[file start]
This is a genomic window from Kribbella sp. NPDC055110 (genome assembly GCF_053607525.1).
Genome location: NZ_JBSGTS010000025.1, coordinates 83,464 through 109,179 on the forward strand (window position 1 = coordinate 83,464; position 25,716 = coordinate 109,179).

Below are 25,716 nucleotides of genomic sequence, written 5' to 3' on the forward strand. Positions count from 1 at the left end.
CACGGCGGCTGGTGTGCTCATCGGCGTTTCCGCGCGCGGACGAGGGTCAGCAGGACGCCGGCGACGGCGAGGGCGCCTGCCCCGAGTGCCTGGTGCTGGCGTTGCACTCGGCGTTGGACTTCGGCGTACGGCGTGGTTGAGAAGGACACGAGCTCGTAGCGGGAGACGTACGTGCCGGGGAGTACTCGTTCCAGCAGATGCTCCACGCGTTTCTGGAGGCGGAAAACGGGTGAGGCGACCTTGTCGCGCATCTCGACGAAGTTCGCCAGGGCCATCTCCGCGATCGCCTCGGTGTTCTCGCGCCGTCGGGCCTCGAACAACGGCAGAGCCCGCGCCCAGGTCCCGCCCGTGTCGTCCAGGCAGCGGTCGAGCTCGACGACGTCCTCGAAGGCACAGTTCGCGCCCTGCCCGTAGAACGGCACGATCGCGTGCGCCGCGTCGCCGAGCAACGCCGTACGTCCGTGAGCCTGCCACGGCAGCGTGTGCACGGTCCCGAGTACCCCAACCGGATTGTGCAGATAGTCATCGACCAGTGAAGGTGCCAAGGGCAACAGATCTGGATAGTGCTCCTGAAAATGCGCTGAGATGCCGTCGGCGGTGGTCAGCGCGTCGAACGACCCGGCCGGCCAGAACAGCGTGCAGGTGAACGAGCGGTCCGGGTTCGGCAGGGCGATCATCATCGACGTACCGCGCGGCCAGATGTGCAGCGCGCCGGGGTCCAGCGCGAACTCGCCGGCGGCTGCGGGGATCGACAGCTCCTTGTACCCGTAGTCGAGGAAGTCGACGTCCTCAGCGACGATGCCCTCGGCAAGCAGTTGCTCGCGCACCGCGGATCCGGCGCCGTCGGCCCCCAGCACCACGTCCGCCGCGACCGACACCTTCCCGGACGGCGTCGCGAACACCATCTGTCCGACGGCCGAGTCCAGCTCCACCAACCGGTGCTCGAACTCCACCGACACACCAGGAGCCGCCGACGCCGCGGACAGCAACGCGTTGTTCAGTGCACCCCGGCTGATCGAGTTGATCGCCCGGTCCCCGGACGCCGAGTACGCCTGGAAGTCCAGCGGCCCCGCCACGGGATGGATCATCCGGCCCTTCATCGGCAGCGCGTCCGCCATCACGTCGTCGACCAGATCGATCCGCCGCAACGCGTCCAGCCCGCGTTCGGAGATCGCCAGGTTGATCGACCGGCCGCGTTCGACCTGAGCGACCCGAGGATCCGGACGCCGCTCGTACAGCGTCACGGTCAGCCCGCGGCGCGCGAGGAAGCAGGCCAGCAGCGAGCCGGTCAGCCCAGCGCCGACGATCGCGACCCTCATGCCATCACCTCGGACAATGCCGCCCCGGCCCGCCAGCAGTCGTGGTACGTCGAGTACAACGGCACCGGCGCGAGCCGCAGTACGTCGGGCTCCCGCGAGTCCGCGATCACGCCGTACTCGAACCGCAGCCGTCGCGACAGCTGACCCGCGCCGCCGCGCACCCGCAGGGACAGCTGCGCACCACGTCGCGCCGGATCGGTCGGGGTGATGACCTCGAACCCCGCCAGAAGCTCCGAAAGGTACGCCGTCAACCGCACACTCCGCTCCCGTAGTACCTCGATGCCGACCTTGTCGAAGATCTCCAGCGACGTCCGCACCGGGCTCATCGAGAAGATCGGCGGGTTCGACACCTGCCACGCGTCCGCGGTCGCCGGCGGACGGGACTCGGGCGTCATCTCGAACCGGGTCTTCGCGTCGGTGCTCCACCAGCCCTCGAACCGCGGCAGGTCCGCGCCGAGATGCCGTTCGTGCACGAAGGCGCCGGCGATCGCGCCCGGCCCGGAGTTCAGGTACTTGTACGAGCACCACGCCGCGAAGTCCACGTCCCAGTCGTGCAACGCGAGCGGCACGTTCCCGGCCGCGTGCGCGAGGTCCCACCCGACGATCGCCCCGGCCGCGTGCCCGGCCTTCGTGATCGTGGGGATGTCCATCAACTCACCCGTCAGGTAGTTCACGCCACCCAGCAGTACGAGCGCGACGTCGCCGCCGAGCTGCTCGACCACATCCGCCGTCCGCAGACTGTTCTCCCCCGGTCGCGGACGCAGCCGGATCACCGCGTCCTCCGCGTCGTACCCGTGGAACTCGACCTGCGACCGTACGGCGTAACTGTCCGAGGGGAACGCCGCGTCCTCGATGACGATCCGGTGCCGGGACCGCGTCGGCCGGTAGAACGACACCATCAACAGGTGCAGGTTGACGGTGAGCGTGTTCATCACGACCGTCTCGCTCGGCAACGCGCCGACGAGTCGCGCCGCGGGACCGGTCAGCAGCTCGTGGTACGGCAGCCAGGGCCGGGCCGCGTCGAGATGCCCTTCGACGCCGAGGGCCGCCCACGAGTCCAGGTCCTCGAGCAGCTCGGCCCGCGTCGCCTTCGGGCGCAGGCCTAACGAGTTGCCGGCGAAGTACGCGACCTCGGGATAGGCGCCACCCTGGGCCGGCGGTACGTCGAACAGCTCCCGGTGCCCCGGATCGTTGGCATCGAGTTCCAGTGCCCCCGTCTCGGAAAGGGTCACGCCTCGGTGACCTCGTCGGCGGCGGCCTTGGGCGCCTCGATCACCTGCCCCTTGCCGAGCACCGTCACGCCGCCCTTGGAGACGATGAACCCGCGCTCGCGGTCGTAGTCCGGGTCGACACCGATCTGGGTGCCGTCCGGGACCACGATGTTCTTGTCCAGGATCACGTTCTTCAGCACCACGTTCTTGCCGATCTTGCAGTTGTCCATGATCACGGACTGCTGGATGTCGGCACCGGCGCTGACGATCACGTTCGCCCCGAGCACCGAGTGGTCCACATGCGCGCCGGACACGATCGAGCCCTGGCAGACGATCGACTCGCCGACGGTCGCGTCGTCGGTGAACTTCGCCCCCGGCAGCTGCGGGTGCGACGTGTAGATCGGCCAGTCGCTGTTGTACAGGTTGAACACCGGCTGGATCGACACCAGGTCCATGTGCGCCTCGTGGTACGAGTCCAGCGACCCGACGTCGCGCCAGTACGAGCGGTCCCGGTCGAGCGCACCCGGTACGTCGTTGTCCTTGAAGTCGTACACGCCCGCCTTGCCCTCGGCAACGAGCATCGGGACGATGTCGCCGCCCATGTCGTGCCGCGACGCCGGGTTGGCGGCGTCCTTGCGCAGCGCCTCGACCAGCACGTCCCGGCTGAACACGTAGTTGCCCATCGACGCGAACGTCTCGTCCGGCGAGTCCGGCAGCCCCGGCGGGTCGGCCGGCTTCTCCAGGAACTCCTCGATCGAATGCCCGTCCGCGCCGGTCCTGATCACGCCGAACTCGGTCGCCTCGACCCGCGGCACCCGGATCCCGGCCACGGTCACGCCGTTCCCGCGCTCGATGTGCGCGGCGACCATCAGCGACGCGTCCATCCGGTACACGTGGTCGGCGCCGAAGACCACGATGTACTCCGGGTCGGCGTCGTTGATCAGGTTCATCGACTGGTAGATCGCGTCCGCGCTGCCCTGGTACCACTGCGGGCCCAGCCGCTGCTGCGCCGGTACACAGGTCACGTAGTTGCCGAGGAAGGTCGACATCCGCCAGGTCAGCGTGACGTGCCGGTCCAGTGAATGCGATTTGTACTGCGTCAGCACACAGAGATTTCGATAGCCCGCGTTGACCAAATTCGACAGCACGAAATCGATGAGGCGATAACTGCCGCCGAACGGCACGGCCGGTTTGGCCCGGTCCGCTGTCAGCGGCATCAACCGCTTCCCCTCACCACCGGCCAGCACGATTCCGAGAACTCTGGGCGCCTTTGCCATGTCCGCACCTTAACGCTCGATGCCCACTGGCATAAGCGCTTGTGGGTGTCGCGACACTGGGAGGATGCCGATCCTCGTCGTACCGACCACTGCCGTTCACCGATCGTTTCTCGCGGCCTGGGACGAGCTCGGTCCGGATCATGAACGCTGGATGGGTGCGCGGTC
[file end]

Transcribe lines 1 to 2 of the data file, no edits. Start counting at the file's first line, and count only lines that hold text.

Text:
This is a genomic window from Kribbella sp. NPDC055110 (genome assembly GCF_053607525.1).
Genome location: NZ_JBSGTS010000025.1, coordinates 83,464 through 109,179 on the forward strand (window position 1 = coordinate 83,464; position 25,716 = coordinate 109,179).